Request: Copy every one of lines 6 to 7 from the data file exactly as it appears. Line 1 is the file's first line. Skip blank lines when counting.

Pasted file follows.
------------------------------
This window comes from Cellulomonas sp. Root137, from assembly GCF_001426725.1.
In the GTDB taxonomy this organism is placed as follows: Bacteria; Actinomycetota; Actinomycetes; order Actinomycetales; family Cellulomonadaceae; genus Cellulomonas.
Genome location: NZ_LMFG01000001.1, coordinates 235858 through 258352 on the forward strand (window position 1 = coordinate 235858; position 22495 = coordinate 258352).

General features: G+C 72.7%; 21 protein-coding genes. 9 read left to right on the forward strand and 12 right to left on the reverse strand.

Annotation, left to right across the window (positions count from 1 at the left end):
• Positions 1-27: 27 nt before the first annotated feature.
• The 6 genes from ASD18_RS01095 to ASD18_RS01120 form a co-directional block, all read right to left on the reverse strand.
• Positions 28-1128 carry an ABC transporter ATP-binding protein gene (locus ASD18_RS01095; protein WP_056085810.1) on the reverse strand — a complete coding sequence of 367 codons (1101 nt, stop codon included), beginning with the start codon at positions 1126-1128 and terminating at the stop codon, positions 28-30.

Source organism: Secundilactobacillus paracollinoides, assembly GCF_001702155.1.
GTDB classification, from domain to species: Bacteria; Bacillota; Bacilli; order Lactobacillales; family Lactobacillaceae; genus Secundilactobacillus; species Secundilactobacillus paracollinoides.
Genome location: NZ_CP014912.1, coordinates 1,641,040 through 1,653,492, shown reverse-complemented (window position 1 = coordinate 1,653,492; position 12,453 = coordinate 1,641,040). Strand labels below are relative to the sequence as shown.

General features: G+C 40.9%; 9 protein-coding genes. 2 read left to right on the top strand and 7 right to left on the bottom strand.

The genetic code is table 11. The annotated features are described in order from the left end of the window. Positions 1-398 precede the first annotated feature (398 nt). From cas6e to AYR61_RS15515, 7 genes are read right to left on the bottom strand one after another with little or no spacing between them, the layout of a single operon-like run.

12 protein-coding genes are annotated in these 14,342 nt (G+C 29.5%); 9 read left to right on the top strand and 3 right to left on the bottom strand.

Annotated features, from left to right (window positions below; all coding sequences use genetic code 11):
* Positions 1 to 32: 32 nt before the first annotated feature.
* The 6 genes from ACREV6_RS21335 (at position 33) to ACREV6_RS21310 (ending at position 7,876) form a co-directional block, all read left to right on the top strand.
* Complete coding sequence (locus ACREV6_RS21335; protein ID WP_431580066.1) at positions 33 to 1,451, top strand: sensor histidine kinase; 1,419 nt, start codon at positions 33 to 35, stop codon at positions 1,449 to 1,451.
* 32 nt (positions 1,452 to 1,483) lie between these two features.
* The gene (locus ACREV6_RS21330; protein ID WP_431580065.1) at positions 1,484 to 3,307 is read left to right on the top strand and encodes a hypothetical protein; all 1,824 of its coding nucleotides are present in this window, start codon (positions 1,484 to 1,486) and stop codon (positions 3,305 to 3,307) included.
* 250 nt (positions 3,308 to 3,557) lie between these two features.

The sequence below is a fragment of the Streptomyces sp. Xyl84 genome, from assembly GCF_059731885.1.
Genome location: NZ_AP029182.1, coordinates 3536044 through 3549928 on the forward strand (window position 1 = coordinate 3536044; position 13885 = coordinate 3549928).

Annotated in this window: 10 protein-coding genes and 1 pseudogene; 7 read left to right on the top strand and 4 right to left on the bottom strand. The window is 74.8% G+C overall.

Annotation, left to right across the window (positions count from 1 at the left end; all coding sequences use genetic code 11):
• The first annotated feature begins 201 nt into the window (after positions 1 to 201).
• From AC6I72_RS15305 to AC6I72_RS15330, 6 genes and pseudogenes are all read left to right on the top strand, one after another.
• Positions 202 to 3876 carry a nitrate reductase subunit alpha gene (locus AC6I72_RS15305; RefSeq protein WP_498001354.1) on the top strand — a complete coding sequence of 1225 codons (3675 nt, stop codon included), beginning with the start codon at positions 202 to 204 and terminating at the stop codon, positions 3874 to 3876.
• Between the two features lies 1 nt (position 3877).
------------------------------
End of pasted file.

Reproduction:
• Positions 1-27: 27 nt before the first annotated feature.
• The 6 genes from ASD18_RS01095 to ASD18_RS01120 form a co-directional block, all read right to left on the reverse strand.